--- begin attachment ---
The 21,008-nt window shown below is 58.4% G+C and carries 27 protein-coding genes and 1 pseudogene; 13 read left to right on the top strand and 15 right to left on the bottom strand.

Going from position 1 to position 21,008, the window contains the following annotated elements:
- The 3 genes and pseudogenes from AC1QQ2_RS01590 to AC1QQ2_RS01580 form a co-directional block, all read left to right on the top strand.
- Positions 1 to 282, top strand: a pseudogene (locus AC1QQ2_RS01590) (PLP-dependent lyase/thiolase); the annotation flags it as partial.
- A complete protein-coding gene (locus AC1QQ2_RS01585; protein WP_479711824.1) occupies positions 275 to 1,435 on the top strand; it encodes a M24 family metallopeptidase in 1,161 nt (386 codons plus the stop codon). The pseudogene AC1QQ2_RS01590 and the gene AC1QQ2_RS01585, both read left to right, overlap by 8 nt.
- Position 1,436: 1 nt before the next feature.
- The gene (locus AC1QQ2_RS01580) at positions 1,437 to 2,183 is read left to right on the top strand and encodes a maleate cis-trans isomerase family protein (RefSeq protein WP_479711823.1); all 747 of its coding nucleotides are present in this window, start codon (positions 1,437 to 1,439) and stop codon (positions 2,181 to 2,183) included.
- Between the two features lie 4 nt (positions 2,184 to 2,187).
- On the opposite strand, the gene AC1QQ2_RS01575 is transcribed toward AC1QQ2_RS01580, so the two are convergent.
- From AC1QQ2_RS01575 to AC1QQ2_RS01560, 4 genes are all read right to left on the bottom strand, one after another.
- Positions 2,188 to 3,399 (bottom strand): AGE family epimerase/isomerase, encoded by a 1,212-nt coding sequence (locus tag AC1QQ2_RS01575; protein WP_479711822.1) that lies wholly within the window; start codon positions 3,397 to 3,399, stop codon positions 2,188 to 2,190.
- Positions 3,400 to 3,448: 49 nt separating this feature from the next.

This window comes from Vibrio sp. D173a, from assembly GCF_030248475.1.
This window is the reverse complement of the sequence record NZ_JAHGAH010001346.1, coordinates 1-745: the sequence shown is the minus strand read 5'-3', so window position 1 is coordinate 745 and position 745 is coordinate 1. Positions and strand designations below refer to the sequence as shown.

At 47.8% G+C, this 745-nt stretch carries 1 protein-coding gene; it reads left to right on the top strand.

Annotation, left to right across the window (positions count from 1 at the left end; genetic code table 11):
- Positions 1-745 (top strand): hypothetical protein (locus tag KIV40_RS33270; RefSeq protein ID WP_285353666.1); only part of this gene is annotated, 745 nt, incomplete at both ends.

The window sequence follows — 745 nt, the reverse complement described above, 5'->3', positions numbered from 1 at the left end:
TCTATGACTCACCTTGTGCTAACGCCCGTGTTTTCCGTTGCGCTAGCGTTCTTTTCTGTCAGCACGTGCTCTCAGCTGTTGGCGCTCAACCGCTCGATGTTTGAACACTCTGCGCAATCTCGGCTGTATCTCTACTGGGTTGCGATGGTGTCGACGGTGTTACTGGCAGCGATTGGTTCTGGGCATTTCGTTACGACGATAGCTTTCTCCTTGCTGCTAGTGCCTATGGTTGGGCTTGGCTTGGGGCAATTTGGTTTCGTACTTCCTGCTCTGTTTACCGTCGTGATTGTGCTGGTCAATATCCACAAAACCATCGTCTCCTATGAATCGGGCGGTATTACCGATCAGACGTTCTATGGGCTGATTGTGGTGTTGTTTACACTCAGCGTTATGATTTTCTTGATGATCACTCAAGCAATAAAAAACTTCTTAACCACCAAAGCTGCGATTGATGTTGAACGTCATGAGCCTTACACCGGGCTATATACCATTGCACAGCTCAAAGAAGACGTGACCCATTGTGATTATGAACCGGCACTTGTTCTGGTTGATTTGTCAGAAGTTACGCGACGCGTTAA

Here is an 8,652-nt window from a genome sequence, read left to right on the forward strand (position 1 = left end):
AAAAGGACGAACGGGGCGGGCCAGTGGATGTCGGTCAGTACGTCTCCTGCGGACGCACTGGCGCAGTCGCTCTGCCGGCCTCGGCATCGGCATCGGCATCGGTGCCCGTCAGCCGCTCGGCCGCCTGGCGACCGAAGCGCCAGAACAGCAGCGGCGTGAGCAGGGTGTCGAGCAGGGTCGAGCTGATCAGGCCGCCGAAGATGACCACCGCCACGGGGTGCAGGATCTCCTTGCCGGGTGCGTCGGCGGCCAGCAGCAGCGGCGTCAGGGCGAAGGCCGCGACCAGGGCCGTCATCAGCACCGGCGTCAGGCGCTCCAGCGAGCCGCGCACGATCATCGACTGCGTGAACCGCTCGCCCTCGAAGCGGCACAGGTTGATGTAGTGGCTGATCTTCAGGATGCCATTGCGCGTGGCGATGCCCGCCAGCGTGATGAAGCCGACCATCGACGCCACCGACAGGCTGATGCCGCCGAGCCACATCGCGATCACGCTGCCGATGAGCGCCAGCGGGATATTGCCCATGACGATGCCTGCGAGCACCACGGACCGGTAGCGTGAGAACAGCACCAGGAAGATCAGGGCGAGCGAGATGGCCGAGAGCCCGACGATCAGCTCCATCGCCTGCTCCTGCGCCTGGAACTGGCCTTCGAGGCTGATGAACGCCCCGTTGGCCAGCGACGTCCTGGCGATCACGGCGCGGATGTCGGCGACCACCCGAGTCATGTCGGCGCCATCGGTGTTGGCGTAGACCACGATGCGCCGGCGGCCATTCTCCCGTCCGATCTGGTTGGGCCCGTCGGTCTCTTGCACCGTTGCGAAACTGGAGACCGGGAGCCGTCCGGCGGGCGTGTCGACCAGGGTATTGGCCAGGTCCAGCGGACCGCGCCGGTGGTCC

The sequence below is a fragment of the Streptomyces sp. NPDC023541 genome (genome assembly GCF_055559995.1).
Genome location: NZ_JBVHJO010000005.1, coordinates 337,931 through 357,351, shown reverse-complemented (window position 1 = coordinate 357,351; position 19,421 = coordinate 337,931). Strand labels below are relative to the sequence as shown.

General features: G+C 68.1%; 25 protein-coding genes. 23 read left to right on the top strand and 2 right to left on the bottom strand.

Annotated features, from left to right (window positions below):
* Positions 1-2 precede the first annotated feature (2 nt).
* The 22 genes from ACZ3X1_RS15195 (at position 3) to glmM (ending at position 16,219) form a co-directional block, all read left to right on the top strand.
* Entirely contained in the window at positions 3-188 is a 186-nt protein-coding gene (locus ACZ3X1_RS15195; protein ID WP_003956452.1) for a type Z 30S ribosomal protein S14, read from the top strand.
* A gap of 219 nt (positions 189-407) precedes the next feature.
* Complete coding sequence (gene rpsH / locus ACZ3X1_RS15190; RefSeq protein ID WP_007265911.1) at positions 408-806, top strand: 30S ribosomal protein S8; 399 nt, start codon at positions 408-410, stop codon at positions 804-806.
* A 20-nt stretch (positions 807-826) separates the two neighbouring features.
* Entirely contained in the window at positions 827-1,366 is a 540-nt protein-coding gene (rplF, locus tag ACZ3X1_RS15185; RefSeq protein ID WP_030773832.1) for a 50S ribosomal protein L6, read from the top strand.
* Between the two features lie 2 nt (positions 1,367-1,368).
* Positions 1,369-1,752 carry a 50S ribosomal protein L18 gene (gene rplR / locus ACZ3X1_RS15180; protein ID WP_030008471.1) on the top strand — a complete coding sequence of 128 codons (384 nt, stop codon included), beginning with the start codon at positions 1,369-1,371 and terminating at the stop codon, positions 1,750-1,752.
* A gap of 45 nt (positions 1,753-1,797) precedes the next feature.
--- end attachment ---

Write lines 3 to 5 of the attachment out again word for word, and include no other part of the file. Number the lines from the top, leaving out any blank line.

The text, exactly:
- The 3 genes and pseudogenes from AC1QQ2_RS01590 to AC1QQ2_RS01580 form a co-directional block, all read left to right on the top strand.
- Positions 1 to 282, top strand: a pseudogene (locus AC1QQ2_RS01590) (PLP-dependent lyase/thiolase); the annotation flags it as partial.
- A complete protein-coding gene (locus AC1QQ2_RS01585; protein WP_479711824.1) occupies positions 275 to 1,435 on the top strand; it encodes a M24 family metallopeptidase in 1,161 nt (386 codons plus the stop codon). The pseudogene AC1QQ2_RS01590 and the gene AC1QQ2_RS01585, both read left to right, overlap by 8 nt.